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Meat Grinder vs. Food Processor – Which is Better?

Store-bought ground beef is fine in a pinch, but it rarely beats the quality of home-ground meat. The pre-packaged ground beef you find in the supermarkets is usually made from the not-so-good bits that are left over once steaks and roasts have been carved off the animal, and each serving of the store-bought stuff can contain meat from dozens or even hundreds of animals. By grinding meat at home using a meat grinder or a food processor, you will have a lot of control over the type and origin of the meat. In this article, we compare the two main methods of grinding meat at home – the food processor method and the meat grinder method.

Using a Food Processor to Grind Meat

You can use a food processor to grind meat, but it doesn't process meat as evenly as a meat grinder, which means the minced meat will contain both larger chunks and very fine pieces. When using a food processor to mince meat, there's also always the risk that you may over-grind the meat and accidentally turn it into paste rather than nicely ground meat.

Tip: If you decide to use a food processor to grind meat, cut the meat into large chunks and process the chunks in batches using the pulse button until desired consistency is reached. Some cooks also recommend freezing fresh meat chunks for half an hour before processing in order to counteract some of the friction heat produced by the processor. Keeping the meat firm makes the process easier and improves the texture of the minced meat.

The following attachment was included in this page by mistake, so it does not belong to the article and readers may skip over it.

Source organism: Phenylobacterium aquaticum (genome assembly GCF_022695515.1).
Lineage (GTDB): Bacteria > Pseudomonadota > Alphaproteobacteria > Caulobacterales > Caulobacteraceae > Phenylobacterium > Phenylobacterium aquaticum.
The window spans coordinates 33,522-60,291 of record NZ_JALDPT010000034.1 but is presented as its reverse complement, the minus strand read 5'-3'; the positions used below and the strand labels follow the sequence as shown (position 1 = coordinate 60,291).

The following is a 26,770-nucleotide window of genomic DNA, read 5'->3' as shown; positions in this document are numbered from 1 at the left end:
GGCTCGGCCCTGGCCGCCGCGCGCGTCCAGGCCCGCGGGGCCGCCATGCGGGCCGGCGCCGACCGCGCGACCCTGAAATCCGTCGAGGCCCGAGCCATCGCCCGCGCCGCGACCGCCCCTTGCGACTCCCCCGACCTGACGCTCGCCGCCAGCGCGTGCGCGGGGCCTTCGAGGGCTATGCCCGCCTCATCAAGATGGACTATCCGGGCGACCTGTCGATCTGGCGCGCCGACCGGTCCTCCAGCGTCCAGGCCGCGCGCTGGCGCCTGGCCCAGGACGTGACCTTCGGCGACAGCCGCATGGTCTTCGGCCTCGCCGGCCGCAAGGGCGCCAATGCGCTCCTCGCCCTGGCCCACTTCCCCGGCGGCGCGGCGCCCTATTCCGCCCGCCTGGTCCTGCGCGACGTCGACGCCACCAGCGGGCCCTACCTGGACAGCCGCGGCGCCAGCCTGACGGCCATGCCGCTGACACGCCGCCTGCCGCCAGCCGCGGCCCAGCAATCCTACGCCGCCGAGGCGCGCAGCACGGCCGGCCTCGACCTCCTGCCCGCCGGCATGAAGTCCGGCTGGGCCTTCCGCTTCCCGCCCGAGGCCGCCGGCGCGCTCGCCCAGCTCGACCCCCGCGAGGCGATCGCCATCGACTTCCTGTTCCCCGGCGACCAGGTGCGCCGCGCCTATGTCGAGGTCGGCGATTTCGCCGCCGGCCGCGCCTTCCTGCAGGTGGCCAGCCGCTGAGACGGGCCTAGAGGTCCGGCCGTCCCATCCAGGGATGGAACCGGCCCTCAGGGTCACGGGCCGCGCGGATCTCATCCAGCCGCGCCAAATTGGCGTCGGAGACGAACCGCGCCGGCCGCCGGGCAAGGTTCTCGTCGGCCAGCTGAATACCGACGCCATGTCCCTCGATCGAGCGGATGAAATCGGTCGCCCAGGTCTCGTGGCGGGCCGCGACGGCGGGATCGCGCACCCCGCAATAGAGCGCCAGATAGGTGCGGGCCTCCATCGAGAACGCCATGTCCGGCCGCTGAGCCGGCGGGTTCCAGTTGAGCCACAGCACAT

Using a Dedicated Meat Grinder

Food Processor vs Meat Grinder
LEM Products' manual meat grinder, available through and in Canada through

A meat grinder is the perfect tool for mincing meat for burgers, meatballs, meatloaf, sauces, and more! It produces finely chopped meat that's loosely packed and juicy, and that has an even texture. And, while it is not nearly as multi-functional as a food processor, it is a surprisingly versatile kitchen tool: many sturdy old-fashioned meat grinders can also be used to crush tomatoes for sauces, grate hard cheeses to go on pizza, extrude pasta dough to make fresh noodles, and grind dried bread to make breadcrumbs.

Tip: If you regularly grind meat at home, you might want to invest in a proper meat grinder. There are plenty of models out there, ranging from more expensive electric meat grinders to cheaper hand-operated grinders. If you have already have a KitchenAid stand mixer, you can also just get one of the many food grinder attachments (FGA's) that are available for KitchenAid's popular stand mixers (check out, for example, this all stainless steel FGA for KitchenAid stand mixers or Chef's Choice popular 796 and 799 attachments).

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